A party boat veteran offers his take on summertime tilefish action along the Jersey Shore.
No matter what you call it, long lining flat out catches crappie.As a youngster growing up in New Jersey, I had a lot to learn when it came to competing in crappie tournaments. My dad and I traveled down south for every spring and summer break to fish oxbows in a Jon boat with a fiberglass pole, dipping around visible cover. However, when we joined the tournament circuit; our humble technique of fishing did not cut it.
Fishing the tournaments took us to places like the Niagara River in Buffalo, NY, Kentucky Lake in Tennessee, Ohio’s Caesar Creek, Harris Chain of Lakes in Florida, Lake Lanier, GA and W. Weiss Lake, AL to name a few. We had to get with the program and learn new techniques in order to compete.
One technique we always witnessed being utilized especially in Alabama, Georgia and Florida was long lining. After getting our butts spanked several times in competition, it became crystal clear—we had to learn and master that technique in order to become competitive. So you know what we did right? We learned the technique!
Cover Water Fast
Long lining also known as flat lining or pulling is an effective way to cover water fast. It eliminates unproductive areas and at the right times helps to put a limit of quality crappie in the boat. It is especially useful if you’re taking kids or beginners fishing. Long lining calls for you to cast, reel and watch. It is the perfect combination for a hyper or impatient personality. The thrill of seeing the rod bend is addicting. Additionally, only a minimum amount of equipment is needed to enjoy long line fishing.
To be an effective long line angler you need a rod, rodholders, GPS to see how fast you’re going and a trolling motor. When choosing rods, you can vary them in length and space them in 2-foot increments; 6- and 8-foot rods as an example. The rod needs to be medium action to allow for great hook sets without ripping the lure out the crappie’s mouth when you set it. It should also have some back bone to bring them in the boat. I use a 4- or 6-pound hi-vis line; it’s important to see your lines so when reeling in your fish you won’t get tangled up. Look for rodholders that are sturdy and adjustable.
Another important tool on the crappie trail is a GPS to tell you how fast you are going. You might also find a smartphone app that tells you your mph. Sometimes one speed will fill your cooler with crappie and another will only lead to a handful. Lastly, and this tool is very important; you need a variable trolling motor. Some people think that a fixed-speed trolling motor is all they need; the problem is when the fish require you to give them a slow presentation at .8 mph or slower, you won’t be able to do it. If you are just getting started, you can long line with a fixed speed trolling motor, but if you’re serious about this technique, you need to convert.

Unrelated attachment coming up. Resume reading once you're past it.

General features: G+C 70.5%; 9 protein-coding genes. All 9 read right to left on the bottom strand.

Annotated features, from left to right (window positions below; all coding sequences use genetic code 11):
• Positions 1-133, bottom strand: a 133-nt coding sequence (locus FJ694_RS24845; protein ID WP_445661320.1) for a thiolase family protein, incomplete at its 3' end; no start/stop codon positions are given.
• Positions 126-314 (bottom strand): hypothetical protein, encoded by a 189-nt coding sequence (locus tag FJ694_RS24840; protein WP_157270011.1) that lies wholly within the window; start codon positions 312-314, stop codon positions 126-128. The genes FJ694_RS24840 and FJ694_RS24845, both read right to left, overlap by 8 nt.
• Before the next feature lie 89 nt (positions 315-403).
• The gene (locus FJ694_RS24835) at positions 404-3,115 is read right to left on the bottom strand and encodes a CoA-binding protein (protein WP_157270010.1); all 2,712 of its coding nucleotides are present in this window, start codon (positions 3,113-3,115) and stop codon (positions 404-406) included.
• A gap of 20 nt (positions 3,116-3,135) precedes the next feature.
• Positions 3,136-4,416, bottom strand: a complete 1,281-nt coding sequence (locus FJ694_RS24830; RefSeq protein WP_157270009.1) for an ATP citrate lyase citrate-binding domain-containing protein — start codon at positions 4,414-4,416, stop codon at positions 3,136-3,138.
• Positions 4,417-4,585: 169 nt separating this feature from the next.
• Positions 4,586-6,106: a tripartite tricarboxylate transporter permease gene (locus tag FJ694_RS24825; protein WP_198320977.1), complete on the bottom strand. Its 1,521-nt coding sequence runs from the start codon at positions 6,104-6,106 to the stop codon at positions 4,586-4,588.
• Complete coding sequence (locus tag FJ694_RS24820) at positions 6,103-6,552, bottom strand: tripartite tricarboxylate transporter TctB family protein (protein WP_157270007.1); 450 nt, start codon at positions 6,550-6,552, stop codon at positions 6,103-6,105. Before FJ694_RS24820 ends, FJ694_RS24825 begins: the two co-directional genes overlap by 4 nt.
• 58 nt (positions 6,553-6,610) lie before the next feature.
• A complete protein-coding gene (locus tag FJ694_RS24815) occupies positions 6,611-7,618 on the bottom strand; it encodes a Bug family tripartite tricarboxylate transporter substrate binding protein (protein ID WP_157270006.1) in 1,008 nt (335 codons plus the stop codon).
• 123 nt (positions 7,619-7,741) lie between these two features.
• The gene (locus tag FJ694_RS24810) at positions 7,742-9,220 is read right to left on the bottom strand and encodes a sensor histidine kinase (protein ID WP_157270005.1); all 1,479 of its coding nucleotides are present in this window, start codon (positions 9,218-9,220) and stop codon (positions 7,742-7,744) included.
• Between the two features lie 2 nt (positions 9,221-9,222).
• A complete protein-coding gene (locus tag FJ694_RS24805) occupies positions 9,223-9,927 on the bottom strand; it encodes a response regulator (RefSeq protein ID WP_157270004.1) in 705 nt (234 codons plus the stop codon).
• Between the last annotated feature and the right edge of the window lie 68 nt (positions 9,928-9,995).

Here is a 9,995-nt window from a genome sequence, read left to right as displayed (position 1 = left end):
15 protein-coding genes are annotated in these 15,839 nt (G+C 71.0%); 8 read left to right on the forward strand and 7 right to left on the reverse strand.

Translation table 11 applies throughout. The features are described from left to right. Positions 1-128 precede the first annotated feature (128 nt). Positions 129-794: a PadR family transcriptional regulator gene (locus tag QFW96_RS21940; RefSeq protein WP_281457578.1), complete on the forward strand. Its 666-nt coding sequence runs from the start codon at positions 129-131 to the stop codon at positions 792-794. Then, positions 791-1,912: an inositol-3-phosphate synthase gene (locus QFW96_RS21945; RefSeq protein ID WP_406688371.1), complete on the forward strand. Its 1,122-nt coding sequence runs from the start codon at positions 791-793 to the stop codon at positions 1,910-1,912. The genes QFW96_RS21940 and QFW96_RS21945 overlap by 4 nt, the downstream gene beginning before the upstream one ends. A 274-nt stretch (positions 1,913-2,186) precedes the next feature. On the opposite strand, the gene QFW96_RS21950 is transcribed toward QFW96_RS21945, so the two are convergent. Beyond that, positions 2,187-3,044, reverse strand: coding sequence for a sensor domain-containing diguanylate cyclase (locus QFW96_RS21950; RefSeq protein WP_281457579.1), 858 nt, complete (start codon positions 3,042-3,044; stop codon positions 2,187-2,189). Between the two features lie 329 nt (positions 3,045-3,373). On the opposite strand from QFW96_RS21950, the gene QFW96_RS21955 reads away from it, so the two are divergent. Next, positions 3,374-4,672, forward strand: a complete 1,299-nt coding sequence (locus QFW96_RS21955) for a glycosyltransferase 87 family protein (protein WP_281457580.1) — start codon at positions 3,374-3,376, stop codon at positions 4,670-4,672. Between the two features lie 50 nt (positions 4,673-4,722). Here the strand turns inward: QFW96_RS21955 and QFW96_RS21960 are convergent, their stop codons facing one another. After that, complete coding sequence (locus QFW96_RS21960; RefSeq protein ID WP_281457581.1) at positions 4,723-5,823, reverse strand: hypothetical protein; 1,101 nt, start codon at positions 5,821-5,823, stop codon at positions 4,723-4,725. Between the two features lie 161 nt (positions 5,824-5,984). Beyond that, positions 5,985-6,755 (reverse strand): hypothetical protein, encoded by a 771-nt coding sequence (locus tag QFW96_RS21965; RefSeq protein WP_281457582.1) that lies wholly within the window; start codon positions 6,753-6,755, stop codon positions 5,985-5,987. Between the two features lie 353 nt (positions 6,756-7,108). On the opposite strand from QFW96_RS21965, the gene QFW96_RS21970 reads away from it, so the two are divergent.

It is very simple to get started. All you do is make one good long cast behind your boat. Normally I cast 60 to 70 feet back and set the rod in the rodholder. It is normal to fish with four rods out the back of your boat at a time, which is why hi-vis line is so critical. You control how deep or shallow your lures are running based on how much line you have out and how fast you are going. A great speed to start off fishing is .9 mph. After you have fished a little while at that speed, throttle up to 1 mph. Once you start catching fish look at how fast you are going and maintain that speed.
Long lining is effective when crappie are scattered, roaming flats and concentrating on the edge of a channel or ledge. Pre-spawn, post-spawn and fall are when this technique is deadly. When crappie are scattered and not focusing on any type of cover or structure that’s your cue to fish this technique. During this time you might catch crappie 20 feet deep and the same day catch crappie 5 feet deep. Another reason why crappies scatter is due to following schools of bait fish. The long lining technique works because it doesn’t matter if the crappie are hungry or not. The type of lures we use to long line cause a reaction strike. In the same way that you can be stuffed from eating a huge meal, and then someone places your favorite dessert in front of you and you cannot resist, that’s the reaction strike of a crappie to the lure.
The lures that are used to long line are curly tails, paddle tails, bladed jigheads with any type of plastic combination and also sometimes hair jigs. These baits/lures have a lot of action and trigger a bite when using minnows will not. Normally my line has two jigs spaced 4 feet apart. I attach them to the line by using a loop knot. The top jig’s loop is around 3 to 4 inches long, and the bottom loop is a half-inch. The reason we use a loop knot is that it allows the jig and lure to have no restriction of action. Start off with one 1/32-ounce jig if you are seeing crappie suspending high in the water column. Then go to one 1/16-ounce jig; if you’re still not catching fish switch to a 1/8-ounce.
Next time you’re looking to get into some big crappie, try long lining – spring, summer, fall, I promise you, more crappie will be in your boat throughout the season.
New Jersey native Jarad Roper is founder and owner of Roper Outdoors, LLC, based in Forrest City, AR. Together with dad Tommie, the father and son team fish the Crappie USA Tournament Trail and Crappie Masters Tournament Trail where they’ve racked up an impressive number of top finishes over the past decade. Learn more at